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I know, it's a Honda

Started by Lee337, May 05, 2022, 11:43:53 AM

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Over the bank holiday weekend I had the oportunity to ride a 2019 Honda NC750XA instead of my trusty Tiger. Probably rode it around 400 miles over 3 days around the county so thought I'd give you my verdict.

I'll hold my hands up now & say it's one of the local Blood bikes, not a loaner or courtesy bike, so the riding was not necessarily the roads I would usually ride when out on the Tiger, or Trophy for that matter and it stands to reason that I kept to the spped limits at all times (not that I don't when riding my own bikes  :icon_mrgreen: )

At first sight, it doesn't look too bad. it's smaller than the tiger, doesn't weigh as much and the seat height is lower. Despite its relatively low power figure (54bhp) it was quite agile once I got used to it but compared to my Tiger, it's gutless. Wind the trhottle on and I was left wondering whether anything was going to happen before finally accelerating away. This was not helped by how quiet the engine is - I just felt it was lacking something.

Brakes & suspension aren't too bad - its firmer than my 64000 mile tiger anyway but then they're built for different purposes. The brakes work well enough and the single front disk is certainly capable of stopping the bike.

The seat is about as comfortable as a park bench and after around 40 minutes, I was desperate to stop & stretch my legs, not an easy task when your ass is numb, so it's definitely not a long haul bike in my opinion.

The one I had was kitted with Shad panniers, which are probably on a par with the Tiger's size wisebut because of the lower seat height, I didn't find myself kicking them every time I threw my leg over the bike (unlike the Tiger). I also noticed that the screen isn't original to the bike, having had a taller touring screen fitted. it meant that even at legal road speeds, I cound ride with my visor up with very little wind or turbulence.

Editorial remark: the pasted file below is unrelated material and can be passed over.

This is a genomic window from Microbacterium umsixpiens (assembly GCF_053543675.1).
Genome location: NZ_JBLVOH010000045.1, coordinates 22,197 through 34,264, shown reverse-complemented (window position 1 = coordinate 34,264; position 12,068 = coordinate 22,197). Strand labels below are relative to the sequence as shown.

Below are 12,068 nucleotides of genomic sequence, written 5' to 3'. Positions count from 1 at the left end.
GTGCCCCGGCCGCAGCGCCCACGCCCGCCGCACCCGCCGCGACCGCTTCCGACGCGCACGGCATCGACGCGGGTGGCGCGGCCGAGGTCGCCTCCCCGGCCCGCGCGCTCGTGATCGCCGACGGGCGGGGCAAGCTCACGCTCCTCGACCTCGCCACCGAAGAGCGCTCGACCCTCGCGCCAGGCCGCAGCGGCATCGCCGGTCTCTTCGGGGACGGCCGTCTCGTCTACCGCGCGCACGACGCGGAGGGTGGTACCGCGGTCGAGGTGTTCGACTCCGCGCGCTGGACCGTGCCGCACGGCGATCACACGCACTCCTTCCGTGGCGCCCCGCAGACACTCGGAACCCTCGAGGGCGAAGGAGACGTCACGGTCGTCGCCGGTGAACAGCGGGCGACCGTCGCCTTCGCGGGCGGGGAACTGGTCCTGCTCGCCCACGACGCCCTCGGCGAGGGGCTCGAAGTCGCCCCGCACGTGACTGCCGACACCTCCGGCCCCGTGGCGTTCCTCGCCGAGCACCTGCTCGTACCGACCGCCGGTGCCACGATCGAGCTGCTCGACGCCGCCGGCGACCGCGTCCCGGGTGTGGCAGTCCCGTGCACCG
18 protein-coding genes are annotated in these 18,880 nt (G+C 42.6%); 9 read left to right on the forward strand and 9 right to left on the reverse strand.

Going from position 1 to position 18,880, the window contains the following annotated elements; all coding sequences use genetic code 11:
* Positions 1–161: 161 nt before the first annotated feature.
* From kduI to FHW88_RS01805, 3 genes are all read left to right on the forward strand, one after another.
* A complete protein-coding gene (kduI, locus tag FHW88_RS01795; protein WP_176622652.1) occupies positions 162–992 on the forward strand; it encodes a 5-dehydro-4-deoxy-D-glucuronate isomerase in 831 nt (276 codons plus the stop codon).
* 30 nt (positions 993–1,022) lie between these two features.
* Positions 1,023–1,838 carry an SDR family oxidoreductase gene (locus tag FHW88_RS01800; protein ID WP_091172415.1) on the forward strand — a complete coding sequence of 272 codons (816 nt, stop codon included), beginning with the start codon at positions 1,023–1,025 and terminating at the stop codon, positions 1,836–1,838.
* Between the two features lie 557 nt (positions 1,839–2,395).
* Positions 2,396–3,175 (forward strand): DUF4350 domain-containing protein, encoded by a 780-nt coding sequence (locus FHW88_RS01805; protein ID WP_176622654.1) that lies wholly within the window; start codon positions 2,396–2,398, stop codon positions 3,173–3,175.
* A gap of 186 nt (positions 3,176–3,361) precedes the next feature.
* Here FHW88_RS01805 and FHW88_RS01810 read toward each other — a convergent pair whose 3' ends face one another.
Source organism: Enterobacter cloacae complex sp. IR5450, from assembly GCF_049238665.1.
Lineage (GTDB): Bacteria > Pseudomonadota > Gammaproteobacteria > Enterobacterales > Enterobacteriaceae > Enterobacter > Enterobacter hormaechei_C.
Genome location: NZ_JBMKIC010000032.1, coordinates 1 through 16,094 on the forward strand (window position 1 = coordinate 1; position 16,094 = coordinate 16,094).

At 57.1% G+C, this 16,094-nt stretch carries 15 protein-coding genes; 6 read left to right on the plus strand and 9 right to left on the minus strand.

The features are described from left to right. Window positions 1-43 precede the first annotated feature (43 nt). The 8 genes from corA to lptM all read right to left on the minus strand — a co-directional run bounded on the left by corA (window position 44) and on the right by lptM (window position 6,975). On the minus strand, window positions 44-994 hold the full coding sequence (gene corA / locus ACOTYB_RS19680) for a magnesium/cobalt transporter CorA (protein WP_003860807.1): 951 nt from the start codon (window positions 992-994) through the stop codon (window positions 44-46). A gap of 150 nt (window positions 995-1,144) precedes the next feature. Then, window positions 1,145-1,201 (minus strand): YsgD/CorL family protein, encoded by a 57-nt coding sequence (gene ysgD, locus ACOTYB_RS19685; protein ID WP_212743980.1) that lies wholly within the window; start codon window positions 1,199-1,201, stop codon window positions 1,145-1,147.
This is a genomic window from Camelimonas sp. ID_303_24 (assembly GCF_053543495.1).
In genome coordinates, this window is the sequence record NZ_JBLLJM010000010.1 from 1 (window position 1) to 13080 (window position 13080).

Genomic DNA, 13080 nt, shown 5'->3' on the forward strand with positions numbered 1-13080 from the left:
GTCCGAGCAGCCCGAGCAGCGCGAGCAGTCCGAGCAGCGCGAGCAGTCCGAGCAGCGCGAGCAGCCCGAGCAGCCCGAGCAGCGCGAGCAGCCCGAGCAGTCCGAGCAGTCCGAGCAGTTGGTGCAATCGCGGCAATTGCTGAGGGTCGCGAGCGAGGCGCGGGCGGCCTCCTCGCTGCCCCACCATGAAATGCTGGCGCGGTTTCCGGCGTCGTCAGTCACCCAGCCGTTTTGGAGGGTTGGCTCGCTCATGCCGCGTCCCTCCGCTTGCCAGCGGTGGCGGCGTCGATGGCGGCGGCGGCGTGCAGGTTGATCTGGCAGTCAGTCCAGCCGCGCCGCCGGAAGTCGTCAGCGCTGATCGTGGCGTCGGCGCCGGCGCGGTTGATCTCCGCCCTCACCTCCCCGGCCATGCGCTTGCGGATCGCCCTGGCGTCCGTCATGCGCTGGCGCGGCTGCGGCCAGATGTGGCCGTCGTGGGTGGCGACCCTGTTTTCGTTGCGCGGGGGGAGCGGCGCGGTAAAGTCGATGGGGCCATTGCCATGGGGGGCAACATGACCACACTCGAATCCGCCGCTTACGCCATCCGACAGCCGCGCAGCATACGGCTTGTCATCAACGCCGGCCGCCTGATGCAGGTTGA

The mirrors were adequate, I could see behind me but still had to move my head around to get a good view. The controls were different. Unlike the indicators on the Tiger being above the horn on the left hand controls, the indicators were below the horn. More than once I hit the horn instead of the indicators when approaching a roundabout. I found myself having to look each time to ensure I hit the right button. The bike was fitted with both ABS and Traction control. I get ABS on a bike but with 54bhp on hand, is Traction control really necessary? You can turn it off if you wish, there's a button on the left, on what I can only describe as a stalk that sits above the switchgear. I never bothered as it will leave a nice orange warning light on the TFT instrument panel to remind you that you've done something it doesn't want you to do.

As for the TFT screen itself, I found it easy to see what speed I was going * the rev indicator is a nice shade of purple/blue, but the closer you get to the redline, the more er... red the indicator gets. There are other functions available which I didn't really explore. For example, there's a ride timer. There's probably a clock too, but most of the displays weren't easy to see in full sunlight for my old eyes. There's the usual trip meter (possibly 2 I think) that replacess the mileage display and the instant mpg as well as average mpg. There was an odd display that came up where the mileage is too. On this bike it read 20220503. Took me a while to realise that this is the date, year/month/day. What possessed them to a). put it where the trip/mileage indicator is and b). why write it backwards? I'm surte there are other functions within the TFT screen but I really couldn't be bothered to find out.